Universities spend $110 million to support international students

Australian universities have committed more than $110 million to hardship support funds for their students but warn the country’s reputation is on the line and the government needs to step in with extra help for international students.

More than 570,000 foreign students – who are ordinarily expected to support themselves during their time at universities and other education providers – remain in Australia and find themselves without work and facing barriers to return home amid the global COVID-19 crisis.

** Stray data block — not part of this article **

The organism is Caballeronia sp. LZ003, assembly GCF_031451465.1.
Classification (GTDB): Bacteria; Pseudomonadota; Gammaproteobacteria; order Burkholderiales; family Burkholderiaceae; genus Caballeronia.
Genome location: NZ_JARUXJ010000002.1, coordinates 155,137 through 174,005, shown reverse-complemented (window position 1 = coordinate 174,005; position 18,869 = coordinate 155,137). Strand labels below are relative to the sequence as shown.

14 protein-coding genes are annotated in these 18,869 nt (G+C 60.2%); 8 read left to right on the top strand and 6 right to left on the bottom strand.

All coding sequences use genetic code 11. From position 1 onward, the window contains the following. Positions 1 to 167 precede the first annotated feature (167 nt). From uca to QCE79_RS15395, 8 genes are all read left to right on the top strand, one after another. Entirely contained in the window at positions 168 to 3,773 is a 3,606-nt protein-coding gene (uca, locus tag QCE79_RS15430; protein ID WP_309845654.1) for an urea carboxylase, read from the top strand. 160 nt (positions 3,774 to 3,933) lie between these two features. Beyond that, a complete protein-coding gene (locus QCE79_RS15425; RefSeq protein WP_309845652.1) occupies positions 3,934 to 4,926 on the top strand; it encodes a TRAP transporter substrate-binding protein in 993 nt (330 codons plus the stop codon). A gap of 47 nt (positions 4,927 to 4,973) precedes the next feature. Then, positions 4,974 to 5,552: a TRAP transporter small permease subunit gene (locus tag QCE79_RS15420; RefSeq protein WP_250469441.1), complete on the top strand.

International students, seen here queuing for food, are not eligible for government support.Credit:Penny Stephens

Like other temporary visa holders, the students cannot access social security payments or the JobKeeper wage subsidy, and the government has so far outlined limited support for them, allowing some early access to accumulated superannuation but maintaining that government support payments should prioritise Australian citizens.

Universities have announced student hardship funds worth at least $110 million, led by a $25 million fund established at Deakin University. Other commitments include an estimated $21 million in support from the Australian National University, Monash University’s $15 million, Flinders University’s $12.5 million and RMIT University’s $10 million.


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